From 2015 to 2017, the United States’ share of the global travel market fell from 13.6 percent to 11.9 percent.
“That may not sound like a lot, but it translates to $32 billion in lost visitor spending and 100,000 fewer U.S. jobs,” said Roger Dow, President and CEO of the U.S. Travel Association, speaking at the association’s annual trade show, IPW in Denver this week.
Dow noted that many top-tier destinations such as Los Angeles, Miami, New York, Orlando, and Seattle, are “thriving” but despite their success, many visitors are choosing to travel to places other than the United States.
“More people around the world are traveling than ever before—but too many [are] visiting places other than the U.S.,” said Dow. “Bottom line: we’re falling behind our competitors.”
Despite the dip, the tourism industry remains encouraged by recent positive indicators.
Earlier this year, U.S. Travel banded together with 14 other major business groups in Washington to launch the Visit U.S. Coalition to address the decline in market share. Specifically, the new organization was designed to work with the White House to promote a simple and achievable idea—the United States should be the most secure and the most-visited country in the world.
“We’ve been urging the president to proclaim America open for business, and we’re very encouraged that he did so on the world stage in Davos,” said Dow.
The Visit U.S. Coalition is also promoting policies that could have an immediate, positive impact on inbound travel, including:
—expanding and rebranding the Visa Waiver Program
—setting goals for expanding travel visas
—boosting enrollment in Global Entry
—increasing the number of visa processing facilities worldwide, and
—developing criteria for 10-year visas with qualified countries.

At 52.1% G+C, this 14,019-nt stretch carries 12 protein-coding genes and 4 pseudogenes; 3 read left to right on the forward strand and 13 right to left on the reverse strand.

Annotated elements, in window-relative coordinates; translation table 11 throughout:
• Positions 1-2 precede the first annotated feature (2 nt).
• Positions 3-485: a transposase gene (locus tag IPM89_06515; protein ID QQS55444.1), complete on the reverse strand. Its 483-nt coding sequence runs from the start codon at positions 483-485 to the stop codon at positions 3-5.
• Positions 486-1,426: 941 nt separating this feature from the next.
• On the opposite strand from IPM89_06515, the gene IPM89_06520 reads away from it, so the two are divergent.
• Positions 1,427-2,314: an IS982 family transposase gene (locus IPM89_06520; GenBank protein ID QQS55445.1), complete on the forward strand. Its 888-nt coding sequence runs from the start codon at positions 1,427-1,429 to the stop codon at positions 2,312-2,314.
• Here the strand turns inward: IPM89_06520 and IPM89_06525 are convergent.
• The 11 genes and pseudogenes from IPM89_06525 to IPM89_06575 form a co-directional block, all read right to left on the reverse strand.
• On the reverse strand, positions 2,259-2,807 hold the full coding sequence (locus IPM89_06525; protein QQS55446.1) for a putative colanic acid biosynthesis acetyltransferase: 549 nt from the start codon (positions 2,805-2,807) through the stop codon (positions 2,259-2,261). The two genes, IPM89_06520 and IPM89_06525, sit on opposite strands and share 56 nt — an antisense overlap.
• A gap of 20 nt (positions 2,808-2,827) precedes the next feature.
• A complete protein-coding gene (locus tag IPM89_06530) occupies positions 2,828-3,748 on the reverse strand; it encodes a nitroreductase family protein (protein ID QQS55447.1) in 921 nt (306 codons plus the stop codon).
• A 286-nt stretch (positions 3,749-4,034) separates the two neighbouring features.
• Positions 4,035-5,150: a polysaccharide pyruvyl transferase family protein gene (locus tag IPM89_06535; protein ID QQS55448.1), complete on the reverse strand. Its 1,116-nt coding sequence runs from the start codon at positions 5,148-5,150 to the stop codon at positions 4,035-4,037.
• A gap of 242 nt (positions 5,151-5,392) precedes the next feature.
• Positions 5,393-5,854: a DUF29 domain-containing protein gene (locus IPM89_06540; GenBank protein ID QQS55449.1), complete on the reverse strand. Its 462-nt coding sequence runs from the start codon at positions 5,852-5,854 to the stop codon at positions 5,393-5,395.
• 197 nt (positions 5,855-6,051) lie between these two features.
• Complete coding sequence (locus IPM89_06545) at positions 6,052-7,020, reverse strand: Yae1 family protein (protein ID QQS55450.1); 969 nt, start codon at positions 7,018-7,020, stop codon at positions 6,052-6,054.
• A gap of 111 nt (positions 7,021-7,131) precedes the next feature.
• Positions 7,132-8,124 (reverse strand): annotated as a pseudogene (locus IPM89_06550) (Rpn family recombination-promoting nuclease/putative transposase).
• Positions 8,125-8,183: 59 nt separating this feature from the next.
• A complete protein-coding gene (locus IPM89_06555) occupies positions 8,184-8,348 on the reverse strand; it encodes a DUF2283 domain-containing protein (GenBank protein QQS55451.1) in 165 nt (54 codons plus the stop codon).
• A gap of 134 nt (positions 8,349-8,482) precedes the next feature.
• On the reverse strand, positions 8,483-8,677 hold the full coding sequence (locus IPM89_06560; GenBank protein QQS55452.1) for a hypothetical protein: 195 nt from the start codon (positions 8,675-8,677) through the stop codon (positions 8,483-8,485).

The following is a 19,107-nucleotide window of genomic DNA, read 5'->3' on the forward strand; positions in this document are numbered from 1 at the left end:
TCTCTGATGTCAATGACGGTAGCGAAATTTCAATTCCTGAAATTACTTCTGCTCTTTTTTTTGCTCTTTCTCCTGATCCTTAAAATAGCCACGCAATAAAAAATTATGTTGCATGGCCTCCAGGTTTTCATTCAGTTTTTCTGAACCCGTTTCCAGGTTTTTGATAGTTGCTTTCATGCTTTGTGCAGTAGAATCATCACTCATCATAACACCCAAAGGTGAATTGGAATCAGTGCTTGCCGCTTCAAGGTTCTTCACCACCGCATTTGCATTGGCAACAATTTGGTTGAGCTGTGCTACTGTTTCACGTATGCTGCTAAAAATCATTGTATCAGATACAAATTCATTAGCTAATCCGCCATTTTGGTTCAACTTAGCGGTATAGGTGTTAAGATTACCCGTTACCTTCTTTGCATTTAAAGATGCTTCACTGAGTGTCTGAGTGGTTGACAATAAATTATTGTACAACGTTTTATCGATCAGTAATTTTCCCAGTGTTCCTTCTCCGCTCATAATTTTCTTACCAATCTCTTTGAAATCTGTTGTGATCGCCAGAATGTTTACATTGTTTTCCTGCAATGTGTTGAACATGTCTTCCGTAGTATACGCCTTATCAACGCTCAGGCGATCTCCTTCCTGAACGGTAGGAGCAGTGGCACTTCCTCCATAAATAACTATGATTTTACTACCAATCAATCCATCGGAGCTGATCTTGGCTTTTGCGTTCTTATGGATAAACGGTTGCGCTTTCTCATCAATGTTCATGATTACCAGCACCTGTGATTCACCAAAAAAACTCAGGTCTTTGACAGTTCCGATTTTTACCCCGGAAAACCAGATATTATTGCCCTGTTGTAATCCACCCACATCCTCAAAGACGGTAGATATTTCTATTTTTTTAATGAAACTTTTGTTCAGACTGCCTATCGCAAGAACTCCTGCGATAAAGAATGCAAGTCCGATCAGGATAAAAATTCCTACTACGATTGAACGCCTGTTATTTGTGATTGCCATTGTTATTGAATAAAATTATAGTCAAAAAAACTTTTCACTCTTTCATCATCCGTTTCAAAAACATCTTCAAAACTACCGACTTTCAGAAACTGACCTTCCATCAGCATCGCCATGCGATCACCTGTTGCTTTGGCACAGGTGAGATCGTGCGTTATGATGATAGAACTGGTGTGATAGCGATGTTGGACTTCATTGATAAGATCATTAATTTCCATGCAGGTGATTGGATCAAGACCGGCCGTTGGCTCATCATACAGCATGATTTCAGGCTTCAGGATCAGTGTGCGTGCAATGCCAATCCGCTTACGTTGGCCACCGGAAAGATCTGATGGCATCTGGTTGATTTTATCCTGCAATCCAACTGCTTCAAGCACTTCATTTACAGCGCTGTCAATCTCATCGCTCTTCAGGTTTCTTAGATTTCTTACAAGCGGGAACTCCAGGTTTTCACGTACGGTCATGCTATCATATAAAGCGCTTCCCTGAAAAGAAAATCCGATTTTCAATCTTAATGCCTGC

Visit U.S. has also been vocal on policies it finds concerning, including “extreme vetting” of U.S. visa applicants, which could see U.S. agencies requesting the social media profile information and travel history from 14 million visa applicants.
“That’s a vast expansion of private data collection with dubious security value,” said Dow. “Making the U.S. visa system unnecessarily intrusive or burdensome will impact global interest in travel to the U.S. Even a small decline could cost the U.S. economy millions, which is why we are engaged on this issue.”
Dow also spoke about enhanced new technologies being employed by U.S. Customs and Border Protection, that are both facilitating entry to the United States, while also making the nation more secure. Among them, Biometric Air Exit technology, which uses facial recognition to securely identify departing travelers and automated passport control kiosks and an increasing number of airports, which allow eligible Visa Waiver Program travelers to skip Customs forms and lines. Further, U.S. citizens and Canadian visitors can also use a Mobile Passport Control app to expedite their entry into the U.S.
“We’re also thrilled to note the expansion of many trusted traveler programs,” said Dow, referring to the inclusion of Argentina and India to Global Entry, as well as the growth of Customs and Border Protection pre-clearance which is now available at 15 airports in six countries around the world.
An expansion of TSA PreCheck is also creating easier access for pre-screened travelers, who enjoy expedited screening for domestic flights. Seven new international airlines joined the program last year, for a total of 53 airlines.
“I have long said that trusted traveler programs, which thoroughly pre-vet travelers before they even get on the plane, are the bright future for both effective security, and efficient and convenient travel,” said Dow.
Dow also pointed to research from Destination Analysts that found the United States remains the top most-desired destination among international travelers.
“We undoubtedly have Brand USA to thank for that,” he said.
Brand USA is funded through 2020, but the U.S. Travel Association is now working with Congress to re-authorize that funding past 2020.
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